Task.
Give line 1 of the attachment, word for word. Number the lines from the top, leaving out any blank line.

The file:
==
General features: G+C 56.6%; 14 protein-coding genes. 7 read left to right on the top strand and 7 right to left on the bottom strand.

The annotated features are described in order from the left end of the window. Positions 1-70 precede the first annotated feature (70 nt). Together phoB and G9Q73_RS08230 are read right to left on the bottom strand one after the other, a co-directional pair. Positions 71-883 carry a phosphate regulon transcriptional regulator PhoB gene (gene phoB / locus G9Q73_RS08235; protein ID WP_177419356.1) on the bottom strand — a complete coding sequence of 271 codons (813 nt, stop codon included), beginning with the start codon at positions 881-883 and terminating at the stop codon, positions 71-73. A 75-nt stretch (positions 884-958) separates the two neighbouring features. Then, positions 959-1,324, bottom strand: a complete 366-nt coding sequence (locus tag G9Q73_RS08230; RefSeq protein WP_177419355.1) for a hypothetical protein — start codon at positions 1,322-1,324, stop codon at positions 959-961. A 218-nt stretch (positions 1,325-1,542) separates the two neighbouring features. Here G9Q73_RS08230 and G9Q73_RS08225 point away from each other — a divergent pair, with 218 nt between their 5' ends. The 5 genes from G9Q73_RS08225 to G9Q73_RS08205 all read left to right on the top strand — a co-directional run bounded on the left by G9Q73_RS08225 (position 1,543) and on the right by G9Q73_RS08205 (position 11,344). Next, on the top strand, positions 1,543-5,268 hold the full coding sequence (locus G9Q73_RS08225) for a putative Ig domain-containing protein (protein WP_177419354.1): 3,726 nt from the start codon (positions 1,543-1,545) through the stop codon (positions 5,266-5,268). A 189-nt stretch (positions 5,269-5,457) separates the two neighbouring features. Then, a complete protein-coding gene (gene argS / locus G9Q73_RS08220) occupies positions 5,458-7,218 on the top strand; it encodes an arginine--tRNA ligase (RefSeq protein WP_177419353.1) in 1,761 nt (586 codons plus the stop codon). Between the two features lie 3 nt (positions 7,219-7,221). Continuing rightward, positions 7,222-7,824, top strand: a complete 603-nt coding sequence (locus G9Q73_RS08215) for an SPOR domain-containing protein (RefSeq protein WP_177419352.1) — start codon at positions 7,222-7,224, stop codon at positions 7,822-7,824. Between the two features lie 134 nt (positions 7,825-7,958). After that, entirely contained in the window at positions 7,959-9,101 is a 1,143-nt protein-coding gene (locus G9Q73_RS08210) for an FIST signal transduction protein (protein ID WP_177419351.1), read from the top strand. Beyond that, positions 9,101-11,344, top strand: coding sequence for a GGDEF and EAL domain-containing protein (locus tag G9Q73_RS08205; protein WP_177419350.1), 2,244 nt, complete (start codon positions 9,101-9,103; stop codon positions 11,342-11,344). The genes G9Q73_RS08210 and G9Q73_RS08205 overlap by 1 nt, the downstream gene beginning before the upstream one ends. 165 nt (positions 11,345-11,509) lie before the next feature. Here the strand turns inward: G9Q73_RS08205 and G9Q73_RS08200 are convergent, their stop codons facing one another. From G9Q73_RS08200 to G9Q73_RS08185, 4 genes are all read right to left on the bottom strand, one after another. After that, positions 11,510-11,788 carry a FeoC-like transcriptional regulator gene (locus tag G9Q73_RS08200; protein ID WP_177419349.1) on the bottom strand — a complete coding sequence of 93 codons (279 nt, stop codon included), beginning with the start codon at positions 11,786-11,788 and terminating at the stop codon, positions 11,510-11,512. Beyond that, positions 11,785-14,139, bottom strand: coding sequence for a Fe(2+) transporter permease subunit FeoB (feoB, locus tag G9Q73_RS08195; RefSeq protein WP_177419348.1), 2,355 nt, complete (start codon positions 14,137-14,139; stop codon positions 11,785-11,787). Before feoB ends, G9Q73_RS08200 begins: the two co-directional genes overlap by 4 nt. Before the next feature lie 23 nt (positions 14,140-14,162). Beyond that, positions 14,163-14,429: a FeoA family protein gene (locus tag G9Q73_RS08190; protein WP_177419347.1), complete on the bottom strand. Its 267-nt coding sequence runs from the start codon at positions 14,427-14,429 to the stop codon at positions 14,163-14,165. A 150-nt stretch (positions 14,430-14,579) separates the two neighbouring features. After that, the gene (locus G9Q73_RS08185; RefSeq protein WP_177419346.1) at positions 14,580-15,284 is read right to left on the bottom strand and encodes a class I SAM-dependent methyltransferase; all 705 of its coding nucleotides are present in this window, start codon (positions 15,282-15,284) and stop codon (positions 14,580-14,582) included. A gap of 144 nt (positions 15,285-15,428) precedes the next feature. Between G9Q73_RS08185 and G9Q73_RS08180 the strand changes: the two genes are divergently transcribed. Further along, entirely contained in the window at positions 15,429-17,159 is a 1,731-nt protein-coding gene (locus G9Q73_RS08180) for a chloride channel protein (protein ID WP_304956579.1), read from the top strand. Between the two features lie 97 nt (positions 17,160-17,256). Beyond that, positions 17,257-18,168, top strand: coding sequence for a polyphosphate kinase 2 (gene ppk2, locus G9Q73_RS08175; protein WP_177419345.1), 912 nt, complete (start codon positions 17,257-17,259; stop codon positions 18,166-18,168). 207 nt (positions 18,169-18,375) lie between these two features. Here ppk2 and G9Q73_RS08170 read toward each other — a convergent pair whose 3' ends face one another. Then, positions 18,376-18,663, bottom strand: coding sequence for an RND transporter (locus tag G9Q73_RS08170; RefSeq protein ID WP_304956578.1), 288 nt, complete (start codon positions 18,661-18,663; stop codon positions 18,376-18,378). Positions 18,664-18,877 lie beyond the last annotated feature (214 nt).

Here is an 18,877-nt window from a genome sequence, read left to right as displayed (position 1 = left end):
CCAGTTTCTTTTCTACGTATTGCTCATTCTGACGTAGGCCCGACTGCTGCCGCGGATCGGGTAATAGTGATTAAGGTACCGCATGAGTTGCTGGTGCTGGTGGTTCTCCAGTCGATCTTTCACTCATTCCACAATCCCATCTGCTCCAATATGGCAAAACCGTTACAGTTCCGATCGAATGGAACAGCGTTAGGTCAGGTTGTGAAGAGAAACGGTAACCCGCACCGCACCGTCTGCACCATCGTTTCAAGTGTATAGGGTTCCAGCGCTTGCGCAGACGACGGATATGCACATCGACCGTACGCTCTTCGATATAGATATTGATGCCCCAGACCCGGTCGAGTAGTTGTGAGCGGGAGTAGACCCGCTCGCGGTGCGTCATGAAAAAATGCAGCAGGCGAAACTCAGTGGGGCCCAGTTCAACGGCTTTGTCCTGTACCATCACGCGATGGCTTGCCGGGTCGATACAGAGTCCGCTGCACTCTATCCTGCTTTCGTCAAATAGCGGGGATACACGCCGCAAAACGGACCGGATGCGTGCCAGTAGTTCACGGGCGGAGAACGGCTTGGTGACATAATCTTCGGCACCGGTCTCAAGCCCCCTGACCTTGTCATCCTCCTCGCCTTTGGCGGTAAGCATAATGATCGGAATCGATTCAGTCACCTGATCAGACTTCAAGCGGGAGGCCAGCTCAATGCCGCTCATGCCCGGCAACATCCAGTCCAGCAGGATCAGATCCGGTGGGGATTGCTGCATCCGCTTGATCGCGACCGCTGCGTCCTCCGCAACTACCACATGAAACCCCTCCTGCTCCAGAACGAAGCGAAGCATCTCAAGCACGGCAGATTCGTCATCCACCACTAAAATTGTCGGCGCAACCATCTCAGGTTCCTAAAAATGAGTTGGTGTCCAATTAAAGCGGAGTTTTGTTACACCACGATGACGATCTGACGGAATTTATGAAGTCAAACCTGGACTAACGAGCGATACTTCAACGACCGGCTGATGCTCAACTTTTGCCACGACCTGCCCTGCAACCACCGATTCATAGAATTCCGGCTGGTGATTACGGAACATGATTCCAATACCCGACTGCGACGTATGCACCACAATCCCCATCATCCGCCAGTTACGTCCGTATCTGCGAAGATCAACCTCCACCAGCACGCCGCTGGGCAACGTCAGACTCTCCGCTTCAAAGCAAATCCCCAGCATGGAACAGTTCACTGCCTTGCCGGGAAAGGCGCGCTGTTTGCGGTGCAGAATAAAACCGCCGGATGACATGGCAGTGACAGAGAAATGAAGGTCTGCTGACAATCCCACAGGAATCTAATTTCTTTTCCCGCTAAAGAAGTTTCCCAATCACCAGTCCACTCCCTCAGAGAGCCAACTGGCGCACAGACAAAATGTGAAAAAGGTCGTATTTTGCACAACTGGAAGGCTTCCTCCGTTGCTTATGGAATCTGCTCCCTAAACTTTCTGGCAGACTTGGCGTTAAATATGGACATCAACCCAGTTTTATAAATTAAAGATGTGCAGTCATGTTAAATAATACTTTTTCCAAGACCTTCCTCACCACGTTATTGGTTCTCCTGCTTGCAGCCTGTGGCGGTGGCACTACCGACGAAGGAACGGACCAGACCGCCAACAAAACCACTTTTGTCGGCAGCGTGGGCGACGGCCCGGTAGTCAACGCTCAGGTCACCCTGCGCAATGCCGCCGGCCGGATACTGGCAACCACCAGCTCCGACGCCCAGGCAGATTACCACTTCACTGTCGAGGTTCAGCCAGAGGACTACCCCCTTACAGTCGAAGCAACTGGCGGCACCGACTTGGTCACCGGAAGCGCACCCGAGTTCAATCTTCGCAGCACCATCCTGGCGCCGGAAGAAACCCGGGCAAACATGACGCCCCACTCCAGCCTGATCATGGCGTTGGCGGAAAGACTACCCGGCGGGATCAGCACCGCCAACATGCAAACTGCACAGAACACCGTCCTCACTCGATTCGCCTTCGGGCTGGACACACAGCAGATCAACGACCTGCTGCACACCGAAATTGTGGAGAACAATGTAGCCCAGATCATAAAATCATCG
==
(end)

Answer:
General features: G+C 56.6%; 14 protein-coding genes. 7 read left to right on the top strand and 7 right to left on the bottom strand.